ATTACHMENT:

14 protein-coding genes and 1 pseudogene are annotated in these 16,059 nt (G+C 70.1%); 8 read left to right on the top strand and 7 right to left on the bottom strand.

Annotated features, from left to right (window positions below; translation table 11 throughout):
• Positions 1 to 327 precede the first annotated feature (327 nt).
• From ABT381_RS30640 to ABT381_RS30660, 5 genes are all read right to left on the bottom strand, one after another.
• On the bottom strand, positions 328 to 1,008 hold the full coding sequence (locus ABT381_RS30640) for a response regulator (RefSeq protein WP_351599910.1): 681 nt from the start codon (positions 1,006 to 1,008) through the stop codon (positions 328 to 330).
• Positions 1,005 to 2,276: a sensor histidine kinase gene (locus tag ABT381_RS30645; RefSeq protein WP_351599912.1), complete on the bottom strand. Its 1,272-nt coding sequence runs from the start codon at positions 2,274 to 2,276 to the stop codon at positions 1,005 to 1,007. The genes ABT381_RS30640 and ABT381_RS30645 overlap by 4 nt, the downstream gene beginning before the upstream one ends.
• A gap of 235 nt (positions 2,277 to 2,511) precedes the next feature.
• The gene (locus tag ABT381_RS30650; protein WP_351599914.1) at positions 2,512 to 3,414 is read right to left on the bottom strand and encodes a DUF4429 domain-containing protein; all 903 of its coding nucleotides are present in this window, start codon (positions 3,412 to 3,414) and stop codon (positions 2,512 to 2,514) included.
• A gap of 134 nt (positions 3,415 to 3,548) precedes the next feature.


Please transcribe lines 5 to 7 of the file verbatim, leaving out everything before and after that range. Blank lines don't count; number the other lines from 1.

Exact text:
• On the bottom strand, positions 328 to 1,008 hold the full coding sequence (locus ABT381_RS30640) for a response regulator (RefSeq protein WP_351599910.1): 681 nt from the start codon (positions 1,006 to 1,008) through the stop codon (positions 328 to 330).
• Positions 1,005 to 2,276: a sensor histidine kinase gene (locus tag ABT381_RS30645; RefSeq protein WP_351599912.1), complete on the bottom strand. Its 1,272-nt coding sequence runs from the start codon at positions 2,274 to 2,276 to the stop codon at positions 1,005 to 1,007. The genes ABT381_RS30640 and ABT381_RS30645 overlap by 4 nt, the downstream gene beginning before the upstream one ends.
• A gap of 235 nt (positions 2,277 to 2,511) precedes the next feature.